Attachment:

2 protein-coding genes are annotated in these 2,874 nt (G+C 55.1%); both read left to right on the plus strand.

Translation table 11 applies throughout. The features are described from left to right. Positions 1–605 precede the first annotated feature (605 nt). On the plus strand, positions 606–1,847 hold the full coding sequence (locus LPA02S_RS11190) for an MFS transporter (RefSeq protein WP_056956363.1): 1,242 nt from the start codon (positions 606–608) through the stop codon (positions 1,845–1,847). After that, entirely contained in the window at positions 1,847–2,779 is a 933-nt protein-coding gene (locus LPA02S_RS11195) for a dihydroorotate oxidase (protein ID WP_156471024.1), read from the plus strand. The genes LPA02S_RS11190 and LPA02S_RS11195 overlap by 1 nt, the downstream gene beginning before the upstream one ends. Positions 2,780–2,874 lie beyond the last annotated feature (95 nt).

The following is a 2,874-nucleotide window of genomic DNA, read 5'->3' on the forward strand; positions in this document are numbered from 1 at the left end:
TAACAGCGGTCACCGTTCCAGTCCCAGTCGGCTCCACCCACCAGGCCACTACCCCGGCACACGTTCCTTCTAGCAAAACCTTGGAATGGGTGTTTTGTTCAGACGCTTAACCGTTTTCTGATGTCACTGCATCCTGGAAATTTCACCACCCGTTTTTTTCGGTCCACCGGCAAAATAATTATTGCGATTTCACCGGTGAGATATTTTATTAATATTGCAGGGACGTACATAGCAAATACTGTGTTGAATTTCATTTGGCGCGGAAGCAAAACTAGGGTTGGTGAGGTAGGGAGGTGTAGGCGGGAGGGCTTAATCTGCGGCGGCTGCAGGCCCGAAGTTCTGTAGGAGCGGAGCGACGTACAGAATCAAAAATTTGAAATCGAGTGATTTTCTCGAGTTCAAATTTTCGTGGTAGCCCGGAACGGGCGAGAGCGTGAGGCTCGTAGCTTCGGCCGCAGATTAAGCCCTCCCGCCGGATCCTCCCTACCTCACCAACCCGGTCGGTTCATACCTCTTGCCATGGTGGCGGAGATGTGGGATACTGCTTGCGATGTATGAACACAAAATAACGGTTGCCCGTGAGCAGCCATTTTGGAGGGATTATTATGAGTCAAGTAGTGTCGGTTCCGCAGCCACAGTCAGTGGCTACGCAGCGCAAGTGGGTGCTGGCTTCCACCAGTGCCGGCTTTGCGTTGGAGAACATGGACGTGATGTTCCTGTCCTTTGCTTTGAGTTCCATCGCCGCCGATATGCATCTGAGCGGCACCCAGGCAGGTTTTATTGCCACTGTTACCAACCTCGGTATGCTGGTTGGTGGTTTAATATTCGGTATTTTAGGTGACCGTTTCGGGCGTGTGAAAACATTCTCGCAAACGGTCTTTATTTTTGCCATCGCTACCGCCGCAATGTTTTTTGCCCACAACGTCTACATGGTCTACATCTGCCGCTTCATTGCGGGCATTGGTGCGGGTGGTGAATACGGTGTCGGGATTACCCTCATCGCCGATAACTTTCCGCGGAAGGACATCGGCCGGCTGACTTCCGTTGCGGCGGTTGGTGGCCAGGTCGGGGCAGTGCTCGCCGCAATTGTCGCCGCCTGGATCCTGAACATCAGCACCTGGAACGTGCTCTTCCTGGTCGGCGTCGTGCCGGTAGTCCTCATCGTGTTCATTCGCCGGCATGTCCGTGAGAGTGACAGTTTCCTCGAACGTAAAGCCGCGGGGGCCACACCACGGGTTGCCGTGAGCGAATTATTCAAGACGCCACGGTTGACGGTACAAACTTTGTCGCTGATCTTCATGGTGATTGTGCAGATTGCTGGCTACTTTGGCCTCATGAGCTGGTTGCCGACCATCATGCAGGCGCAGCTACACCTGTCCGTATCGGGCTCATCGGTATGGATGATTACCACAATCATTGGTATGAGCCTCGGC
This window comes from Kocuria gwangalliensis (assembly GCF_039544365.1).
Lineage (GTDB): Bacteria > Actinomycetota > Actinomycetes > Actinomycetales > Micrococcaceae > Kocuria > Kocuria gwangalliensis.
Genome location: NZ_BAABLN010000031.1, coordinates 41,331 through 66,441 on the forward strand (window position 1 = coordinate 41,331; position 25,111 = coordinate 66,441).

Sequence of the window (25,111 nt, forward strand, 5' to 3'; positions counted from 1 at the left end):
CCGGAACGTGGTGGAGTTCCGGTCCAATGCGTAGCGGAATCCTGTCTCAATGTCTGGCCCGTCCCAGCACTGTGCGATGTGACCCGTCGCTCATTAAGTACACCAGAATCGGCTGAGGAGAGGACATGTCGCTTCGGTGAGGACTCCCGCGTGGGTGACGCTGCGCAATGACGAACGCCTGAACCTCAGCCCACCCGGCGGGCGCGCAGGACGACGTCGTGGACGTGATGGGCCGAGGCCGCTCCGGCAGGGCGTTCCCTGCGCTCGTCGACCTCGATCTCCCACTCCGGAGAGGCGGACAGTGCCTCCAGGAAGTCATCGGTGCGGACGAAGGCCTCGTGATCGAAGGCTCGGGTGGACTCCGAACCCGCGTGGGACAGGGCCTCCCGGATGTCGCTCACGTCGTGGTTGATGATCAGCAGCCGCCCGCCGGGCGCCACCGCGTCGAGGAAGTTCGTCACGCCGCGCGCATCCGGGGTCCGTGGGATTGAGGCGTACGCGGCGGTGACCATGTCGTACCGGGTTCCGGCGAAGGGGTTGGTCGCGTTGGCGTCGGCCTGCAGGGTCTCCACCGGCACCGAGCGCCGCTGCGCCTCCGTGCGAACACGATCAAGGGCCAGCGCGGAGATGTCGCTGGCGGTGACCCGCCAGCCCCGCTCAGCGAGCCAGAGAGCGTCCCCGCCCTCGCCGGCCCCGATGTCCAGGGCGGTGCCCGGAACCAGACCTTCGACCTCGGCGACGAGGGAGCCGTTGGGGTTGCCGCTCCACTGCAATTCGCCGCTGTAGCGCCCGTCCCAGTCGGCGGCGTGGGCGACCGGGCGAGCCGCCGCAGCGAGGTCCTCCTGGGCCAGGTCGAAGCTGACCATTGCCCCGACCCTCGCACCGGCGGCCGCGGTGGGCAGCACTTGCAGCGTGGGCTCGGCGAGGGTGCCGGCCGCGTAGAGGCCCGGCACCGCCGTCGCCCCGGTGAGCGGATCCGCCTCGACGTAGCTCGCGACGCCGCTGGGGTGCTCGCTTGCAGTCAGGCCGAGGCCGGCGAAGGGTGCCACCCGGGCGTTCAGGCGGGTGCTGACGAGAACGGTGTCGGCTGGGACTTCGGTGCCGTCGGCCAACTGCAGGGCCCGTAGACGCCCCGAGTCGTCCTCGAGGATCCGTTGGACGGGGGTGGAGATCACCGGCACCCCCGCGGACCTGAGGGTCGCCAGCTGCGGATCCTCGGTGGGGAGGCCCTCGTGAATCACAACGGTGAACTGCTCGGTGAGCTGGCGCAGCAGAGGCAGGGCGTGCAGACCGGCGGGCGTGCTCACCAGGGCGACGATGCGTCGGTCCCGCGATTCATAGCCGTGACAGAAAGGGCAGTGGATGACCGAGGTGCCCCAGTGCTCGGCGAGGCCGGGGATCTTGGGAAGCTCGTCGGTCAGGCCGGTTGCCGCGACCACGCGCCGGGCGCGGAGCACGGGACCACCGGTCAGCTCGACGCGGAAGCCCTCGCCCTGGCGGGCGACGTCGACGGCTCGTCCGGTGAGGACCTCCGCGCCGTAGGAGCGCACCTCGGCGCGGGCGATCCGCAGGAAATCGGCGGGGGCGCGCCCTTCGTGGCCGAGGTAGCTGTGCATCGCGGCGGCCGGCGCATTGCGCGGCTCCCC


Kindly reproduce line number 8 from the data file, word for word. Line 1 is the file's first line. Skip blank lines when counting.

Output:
Sequence of the window (25,111 nt, forward strand, 5' to 3'; positions counted from 1 at the left end):